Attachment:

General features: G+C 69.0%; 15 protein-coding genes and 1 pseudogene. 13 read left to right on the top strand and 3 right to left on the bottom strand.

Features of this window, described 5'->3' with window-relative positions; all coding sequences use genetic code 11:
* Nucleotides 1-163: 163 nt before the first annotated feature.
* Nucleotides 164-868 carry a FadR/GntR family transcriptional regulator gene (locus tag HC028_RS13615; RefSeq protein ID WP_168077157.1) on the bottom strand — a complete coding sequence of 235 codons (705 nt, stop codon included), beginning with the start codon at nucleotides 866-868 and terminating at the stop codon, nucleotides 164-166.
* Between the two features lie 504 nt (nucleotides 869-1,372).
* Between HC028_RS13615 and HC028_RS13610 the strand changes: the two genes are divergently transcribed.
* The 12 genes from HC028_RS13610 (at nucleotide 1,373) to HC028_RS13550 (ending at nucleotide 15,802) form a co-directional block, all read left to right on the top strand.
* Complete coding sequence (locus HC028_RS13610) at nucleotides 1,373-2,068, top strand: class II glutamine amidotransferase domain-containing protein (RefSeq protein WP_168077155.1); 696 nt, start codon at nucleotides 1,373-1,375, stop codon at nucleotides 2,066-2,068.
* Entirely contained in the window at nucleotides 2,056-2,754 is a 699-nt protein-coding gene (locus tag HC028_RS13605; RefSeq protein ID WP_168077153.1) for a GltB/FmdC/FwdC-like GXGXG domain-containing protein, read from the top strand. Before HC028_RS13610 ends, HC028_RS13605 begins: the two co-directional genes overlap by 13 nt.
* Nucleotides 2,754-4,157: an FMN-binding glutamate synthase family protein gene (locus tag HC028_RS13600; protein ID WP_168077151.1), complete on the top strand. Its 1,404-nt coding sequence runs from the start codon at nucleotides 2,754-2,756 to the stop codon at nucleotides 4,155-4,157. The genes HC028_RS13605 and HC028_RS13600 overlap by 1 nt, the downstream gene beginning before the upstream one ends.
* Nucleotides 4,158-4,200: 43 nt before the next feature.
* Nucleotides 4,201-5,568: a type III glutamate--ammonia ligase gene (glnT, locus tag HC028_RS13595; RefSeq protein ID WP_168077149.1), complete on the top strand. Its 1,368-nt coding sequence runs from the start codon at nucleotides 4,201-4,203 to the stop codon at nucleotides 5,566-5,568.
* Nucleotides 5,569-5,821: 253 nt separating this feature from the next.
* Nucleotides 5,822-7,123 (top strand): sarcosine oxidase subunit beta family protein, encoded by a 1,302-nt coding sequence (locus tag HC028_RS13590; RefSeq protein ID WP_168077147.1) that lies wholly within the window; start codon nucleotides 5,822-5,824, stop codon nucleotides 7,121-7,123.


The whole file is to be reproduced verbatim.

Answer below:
General features: G+C 69.0%; 15 protein-coding genes and 1 pseudogene. 13 read left to right on the top strand and 3 right to left on the bottom strand.

Features of this window, described 5'->3' with window-relative positions; all coding sequences use genetic code 11:
* Nucleotides 1-163: 163 nt before the first annotated feature.
* Nucleotides 164-868 carry a FadR/GntR family transcriptional regulator gene (locus tag HC028_RS13615; RefSeq protein ID WP_168077157.1) on the bottom strand — a complete coding sequence of 235 codons (705 nt, stop codon included), beginning with the start codon at nucleotides 866-868 and terminating at the stop codon, nucleotides 164-166.
* Between the two features lie 504 nt (nucleotides 869-1,372).
* Between HC028_RS13615 and HC028_RS13610 the strand changes: the two genes are divergently transcribed.
* The 12 genes from HC028_RS13610 (at nucleotide 1,373) to HC028_RS13550 (ending at nucleotide 15,802) form a co-directional block, all read left to right on the top strand.
* Complete coding sequence (locus HC028_RS13610) at nucleotides 1,373-2,068, top strand: class II glutamine amidotransferase domain-containing protein (RefSeq protein WP_168077155.1); 696 nt, start codon at nucleotides 1,373-1,375, stop codon at nucleotides 2,066-2,068.
* Entirely contained in the window at nucleotides 2,056-2,754 is a 699-nt protein-coding gene (locus tag HC028_RS13605; RefSeq protein ID WP_168077153.1) for a GltB/FmdC/FwdC-like GXGXG domain-containing protein, read from the top strand. Before HC028_RS13610 ends, HC028_RS13605 begins: the two co-directional genes overlap by 13 nt.
* Nucleotides 2,754-4,157: an FMN-binding glutamate synthase family protein gene (locus tag HC028_RS13600; protein ID WP_168077151.1), complete on the top strand. Its 1,404-nt coding sequence runs from the start codon at nucleotides 2,754-2,756 to the stop codon at nucleotides 4,155-4,157. The genes HC028_RS13605 and HC028_RS13600 overlap by 1 nt, the downstream gene beginning before the upstream one ends.
* Nucleotides 4,158-4,200: 43 nt before the next feature.
* Nucleotides 4,201-5,568: a type III glutamate--ammonia ligase gene (glnT, locus tag HC028_RS13595; RefSeq protein ID WP_168077149.1), complete on the top strand. Its 1,368-nt coding sequence runs from the start codon at nucleotides 4,201-4,203 to the stop codon at nucleotides 5,566-5,568.
* Nucleotides 5,569-5,821: 253 nt separating this feature from the next.
* Nucleotides 5,822-7,123 (top strand): sarcosine oxidase subunit beta family protein, encoded by a 1,302-nt coding sequence (locus tag HC028_RS13590; RefSeq protein ID WP_168077147.1) that lies wholly within the window; start codon nucleotides 5,822-5,824, stop codon nucleotides 7,121-7,123.